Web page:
Crossover-active regions of the wheat genome are distinguished by DMC1, the chromosome axis, H3K27me3, and signatures of adaptation.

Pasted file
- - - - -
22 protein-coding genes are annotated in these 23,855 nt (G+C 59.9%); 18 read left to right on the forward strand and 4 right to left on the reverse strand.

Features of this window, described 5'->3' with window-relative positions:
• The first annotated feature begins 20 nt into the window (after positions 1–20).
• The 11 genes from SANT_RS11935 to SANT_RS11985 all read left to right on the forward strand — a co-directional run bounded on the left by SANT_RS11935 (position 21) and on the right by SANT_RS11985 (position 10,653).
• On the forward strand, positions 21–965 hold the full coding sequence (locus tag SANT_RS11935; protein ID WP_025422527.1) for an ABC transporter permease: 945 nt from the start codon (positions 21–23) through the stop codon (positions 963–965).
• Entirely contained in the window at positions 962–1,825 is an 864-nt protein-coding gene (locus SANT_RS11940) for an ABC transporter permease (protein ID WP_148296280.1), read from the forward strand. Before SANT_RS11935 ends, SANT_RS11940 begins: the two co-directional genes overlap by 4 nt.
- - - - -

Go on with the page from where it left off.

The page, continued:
The hexaploid bread wheat genome comprises over 16 gigabases of sequence across 21 chromosomes. Meiotic crossovers are highly polarized along the chromosomes, with elevation in the gene-dense distal regions and suppression in the Gypsy retrotransposon-dense centromere-proximal regions. We profiled the genomic landscapes of the meiotic recombinase DMC1 and the chromosome axis protein ASY1 in wheat and investigated their relationships with crossovers, chromatin state, and genetic diversity. DMC1 and ASY1 chromatin immunoprecipitation followed by sequencing (ChIP-seq) revealed strong co-enrichment in the distal, crossover-active regions of the wheat chromosomes. Distal ChIP-seq enrichment is consistent with spatiotemporally biased cytological immunolocalization of DMC1 and ASY1 close to the telomeres during meiotic prophase I. DMC1 and ASY1 ChIP-seq peaks show significant overlap with genes and transposable elements in the Mariner and Mutator superfamilies. However, DMC1 and ASY1 ChIP-seq peaks were detected along the length of each chromosome, including in low-crossover regions. At the fine scale, crossover elevation at DMC1 and ASY1 peaks and genes correlates with enrichment of the Polycomb histone modification H3K27me3. This indicates a role for facultative heterochromatin, coincident with high DMC1 and ASY1, in promoting crossovers in wheat and is reflected in distalized H3K27me3 enrichment observed via ChIP-seq and immunocytology. Genes with elevated crossover rates and high DMC1 and ASY1 ChIP-seq signals are overrepresented for defense-response and immunity annotations, have higher sequence polymorphism, and exhibit signatures of selection. Our findings are consistent with meiotic recombination promoting genetic diversity, shaping host-pathogen co-evolution, and accelerating adaptation by increasing the efficiency of selection.